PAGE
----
SS Laurentic (1927)

United Kingdom
Port of registryUnited Kingdom Liverpool
BuilderHarland and Wolff, Belfast
Yard number470
Launched16 June 1927
Completed1 November 1927
Maiden voyage12 November 1927
In service1927
Out of service1940
FateTorpedoed by U-99, 3–4 November 1940
NotesThe last steamship built for White Star Line and the last White Star Line ship to sink.
General characteristics
Typeocean liner
Length578.2 ft (176.2 m)
Beam75.4 ft (23.0 m)
Depth40.6 ft (12.4 m)
Decks4 decks
Speed16.5 knots (30.6 km/h)
  • 594 Cabin Class
  • 406 Tourist Class
  • 500 Third Class
Sensors and
processing systems

The second SS Laurentic was a 18,724 GRT steam ocean liner built in 1927 by Harland and Wolff, Belfast, for White Star Line. She was the last steamship to be built for White Star Line.

She sailed between Liverpool and Canada from 1927 to 1936. After the merger of the White Star Line with Cunard she was used mainly as a cruise ship. From December 1935 she was laid up in Liverpool.

In 1939 the Admiralty requisitioned her and had her converted into an armed merchant cruiser for the Royal Navy. On 3–4 November 1940 a U-boat torpedoed her off the west coast of Ireland when she was on a rescue mission for another ship that had been torpedoed. She sank with the loss of 49 of her complement.


In the 1920s the White Star Line experienced a difficult period. It was still part of the International Mercantile Marine Company (IMM), a US group of shipping companies, but the management of this group increasingly considered getting rid of its non-US subsidiaries. It was in this uncertain context that Laurentic, the second ship of this name, was ordered. The building of the ship is unusual in several respects. It was the only time in 60 years that White Star Line ordered a ship from Harland and Wolff on a defined budget. Laurentic thus appeared to be a ship at a discount, which was unusual in the history of the company.

Oddly Laurentic was built with the hull number 470, while Doric, put into service in 1923 (four years before her), was hull number 573. This would suggest that order for Laurentic was made in the early 1920s and that the ship was unfinished for more than five years. The cause of such a long delay is unknown.

Laurentic looked like Doric, but she was bunkered with coal at a time when most new steamships were bunkered with oil. Her propulsion is similar to that of the first Laurentic, completed in 1909. She had three screws. A pair of four-cylinder triple-expansion steam engines drove her port and starboard screws. Exhaust steam from their low-pressure cylinders fed one low-pressure steam turbine, which drove her middle screw. This mode of propulsion, called "combination machinery", was first used in the first Laurentic of 1909. By the 1920s it had been largely supplanted by the use of geared turbines alone. White Star Line may have chosen combination machinery for its proven reliability for many years, but she proved to be costly to operate, which partly explains her short career. She could cruise at an average speed of 16.5 knots (30.6 km/h).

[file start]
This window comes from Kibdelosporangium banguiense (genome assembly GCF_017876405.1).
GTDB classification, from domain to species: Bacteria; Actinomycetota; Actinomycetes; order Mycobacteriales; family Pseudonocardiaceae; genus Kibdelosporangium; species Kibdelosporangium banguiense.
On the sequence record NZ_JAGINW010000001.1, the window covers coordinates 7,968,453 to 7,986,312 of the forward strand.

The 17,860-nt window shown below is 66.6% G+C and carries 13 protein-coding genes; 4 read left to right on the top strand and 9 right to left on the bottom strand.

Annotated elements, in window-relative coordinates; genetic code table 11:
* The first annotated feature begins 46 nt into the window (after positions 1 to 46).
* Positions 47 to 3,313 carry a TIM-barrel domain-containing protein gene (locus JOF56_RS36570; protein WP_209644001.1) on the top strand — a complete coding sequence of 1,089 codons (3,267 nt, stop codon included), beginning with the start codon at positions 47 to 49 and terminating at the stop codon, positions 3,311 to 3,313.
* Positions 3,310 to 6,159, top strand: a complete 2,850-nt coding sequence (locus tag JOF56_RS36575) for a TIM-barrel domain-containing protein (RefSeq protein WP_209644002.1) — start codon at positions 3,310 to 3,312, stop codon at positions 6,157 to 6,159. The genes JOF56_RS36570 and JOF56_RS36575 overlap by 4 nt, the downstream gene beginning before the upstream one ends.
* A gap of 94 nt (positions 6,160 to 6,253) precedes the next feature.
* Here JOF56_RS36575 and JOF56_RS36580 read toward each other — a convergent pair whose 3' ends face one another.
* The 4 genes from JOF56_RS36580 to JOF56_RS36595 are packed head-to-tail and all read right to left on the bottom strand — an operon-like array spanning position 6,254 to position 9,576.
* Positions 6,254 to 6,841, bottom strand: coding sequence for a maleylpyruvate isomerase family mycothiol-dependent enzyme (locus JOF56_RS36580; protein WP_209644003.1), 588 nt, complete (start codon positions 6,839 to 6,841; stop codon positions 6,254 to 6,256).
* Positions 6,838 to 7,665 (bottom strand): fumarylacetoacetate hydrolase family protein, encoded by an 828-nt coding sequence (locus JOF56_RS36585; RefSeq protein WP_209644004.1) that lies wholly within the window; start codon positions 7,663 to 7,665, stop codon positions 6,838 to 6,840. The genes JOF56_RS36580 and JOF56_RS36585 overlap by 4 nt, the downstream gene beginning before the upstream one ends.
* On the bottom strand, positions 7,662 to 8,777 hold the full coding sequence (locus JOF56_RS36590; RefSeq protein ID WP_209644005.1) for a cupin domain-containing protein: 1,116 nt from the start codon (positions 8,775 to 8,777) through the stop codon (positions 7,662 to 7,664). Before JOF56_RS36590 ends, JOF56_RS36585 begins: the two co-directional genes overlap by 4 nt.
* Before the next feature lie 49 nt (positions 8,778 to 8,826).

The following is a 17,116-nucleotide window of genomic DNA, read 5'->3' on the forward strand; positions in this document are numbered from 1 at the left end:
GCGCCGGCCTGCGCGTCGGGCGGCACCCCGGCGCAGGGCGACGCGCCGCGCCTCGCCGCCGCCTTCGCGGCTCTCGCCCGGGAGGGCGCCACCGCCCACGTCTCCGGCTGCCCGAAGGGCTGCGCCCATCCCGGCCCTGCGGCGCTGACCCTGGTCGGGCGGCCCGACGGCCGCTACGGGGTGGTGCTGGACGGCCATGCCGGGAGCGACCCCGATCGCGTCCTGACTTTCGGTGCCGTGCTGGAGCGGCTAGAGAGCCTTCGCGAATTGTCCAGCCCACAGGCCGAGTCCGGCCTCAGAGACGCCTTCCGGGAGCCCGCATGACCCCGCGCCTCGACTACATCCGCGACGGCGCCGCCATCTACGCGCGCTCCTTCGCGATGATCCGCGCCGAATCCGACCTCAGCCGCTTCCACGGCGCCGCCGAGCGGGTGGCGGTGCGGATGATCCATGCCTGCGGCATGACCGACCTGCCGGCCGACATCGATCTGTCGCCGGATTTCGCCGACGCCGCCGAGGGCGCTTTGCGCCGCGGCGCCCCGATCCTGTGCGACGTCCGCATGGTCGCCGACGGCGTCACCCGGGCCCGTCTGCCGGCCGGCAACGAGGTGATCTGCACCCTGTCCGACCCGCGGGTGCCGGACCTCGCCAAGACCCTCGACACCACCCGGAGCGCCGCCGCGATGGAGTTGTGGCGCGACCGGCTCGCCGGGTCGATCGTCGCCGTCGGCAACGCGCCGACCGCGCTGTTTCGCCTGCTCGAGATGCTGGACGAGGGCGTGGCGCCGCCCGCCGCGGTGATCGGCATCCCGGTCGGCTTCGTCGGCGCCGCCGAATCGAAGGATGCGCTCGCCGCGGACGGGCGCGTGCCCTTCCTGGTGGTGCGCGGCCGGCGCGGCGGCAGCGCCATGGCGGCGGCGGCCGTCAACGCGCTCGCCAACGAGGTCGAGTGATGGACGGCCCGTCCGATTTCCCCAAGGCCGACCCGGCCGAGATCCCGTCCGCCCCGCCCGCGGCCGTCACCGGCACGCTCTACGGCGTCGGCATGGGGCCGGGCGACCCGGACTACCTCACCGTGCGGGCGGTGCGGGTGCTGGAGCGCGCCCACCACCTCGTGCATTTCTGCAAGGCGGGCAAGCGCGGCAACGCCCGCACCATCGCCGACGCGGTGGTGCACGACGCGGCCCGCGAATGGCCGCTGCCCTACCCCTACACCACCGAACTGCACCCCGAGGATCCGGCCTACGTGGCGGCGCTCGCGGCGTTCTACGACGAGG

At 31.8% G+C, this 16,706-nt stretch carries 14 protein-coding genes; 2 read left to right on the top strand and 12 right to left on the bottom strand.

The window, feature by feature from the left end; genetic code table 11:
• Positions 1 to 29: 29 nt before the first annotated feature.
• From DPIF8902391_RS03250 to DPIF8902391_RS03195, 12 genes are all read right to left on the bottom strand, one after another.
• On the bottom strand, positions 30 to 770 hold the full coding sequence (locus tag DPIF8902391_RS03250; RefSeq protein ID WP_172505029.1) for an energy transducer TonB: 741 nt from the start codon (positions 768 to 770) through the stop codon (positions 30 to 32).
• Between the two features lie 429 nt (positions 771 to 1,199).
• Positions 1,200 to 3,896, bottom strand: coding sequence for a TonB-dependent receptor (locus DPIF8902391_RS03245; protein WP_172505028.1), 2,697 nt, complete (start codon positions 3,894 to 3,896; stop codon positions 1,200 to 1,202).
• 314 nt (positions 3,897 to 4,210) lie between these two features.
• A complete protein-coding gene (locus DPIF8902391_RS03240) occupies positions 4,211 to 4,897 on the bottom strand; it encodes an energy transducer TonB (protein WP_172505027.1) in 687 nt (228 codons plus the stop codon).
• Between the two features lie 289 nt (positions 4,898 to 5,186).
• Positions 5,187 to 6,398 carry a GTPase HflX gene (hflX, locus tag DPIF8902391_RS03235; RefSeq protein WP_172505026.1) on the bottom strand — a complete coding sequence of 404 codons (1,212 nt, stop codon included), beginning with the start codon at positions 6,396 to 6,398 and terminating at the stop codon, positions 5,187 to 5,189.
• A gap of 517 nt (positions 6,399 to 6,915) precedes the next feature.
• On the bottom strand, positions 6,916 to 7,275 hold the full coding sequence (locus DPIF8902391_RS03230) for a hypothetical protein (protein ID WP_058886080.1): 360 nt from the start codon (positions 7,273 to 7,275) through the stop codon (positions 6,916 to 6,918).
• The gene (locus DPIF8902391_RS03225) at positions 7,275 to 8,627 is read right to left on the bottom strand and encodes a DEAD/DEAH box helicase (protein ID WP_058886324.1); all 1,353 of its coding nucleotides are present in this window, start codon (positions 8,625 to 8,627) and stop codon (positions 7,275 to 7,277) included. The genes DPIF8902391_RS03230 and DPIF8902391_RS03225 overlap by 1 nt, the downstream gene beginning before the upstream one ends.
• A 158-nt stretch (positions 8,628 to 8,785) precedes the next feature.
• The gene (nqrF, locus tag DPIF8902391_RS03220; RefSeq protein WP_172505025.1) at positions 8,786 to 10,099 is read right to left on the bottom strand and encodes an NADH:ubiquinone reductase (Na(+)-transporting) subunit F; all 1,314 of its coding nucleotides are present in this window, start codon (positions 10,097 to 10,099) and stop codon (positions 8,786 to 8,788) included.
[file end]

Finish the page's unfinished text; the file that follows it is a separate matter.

The General Strike delayed her completion. She was eventually launched without ceremony on 16 June 1927. She was completed five months later on 1 November, after which she left Belfast for Liverpool carrying representatives of White Star Line and Harland and Wolff.


Laurentic was the last in a series of four ships that the IMM ordered from Harland & Wolff shipyards, after Regina, Pittsburgh and Doric. All had a similar profile, with two funnels in their company colours framed by two masts, but Laurentic was slightly larger than her predecessors. Her tonnages were 18,724 GRT and 11,103 NRT, her registered length was 578.2 ft (176.2 m) and her beam was 75.4 ft (23.0 m). Whereas Regina, Pittsburgh and Doric had crane-shaped davits for their lifeboats, Laurentic had her boats on davits lined up in a double row of seven boats on each side.

Her interior was designed for comfort. She had berths for 594 passengers in cabin class, 406 in tourist class and 500 in third class. Cabin-class facilities included Renaissance-style lounge, small lounge, Jacobean-style smoking room, card lounge, veranda cafe, gymnasium, and children's playroom. The most luxurious cabins were decorated in Louis XIV to Louis XVI styles. In the tourist class, a good part of the cabins could accommodate two people, the rest being designed for four and six. The third class offered cabins with four or six berths. These two classes offered dining rooms, lounges, smoking rooms, games rooms, common rooms and boudoir. The ship was designed for a crew of 420 people.

Passenger career

Laurentic in about 1929

Although intended to work the Canada route, Laurentic made her maiden voyage on 12 November 1927 between Liverpool and New York, and made her second round trip on this route on 31 December.[clarification needed] She then made two Mediterranean cruises, in January and March 1928. On 27 April she made her first crossing on the Liverpool – Quebec – Montreal route. Since Owen Philipps, 1st Baron Kylsant took over the White Star Line, the Canadian route had been operated by two ships from the company in 1927, Calgaric and Albertic, as well as the older Doric, Megantic and Regina.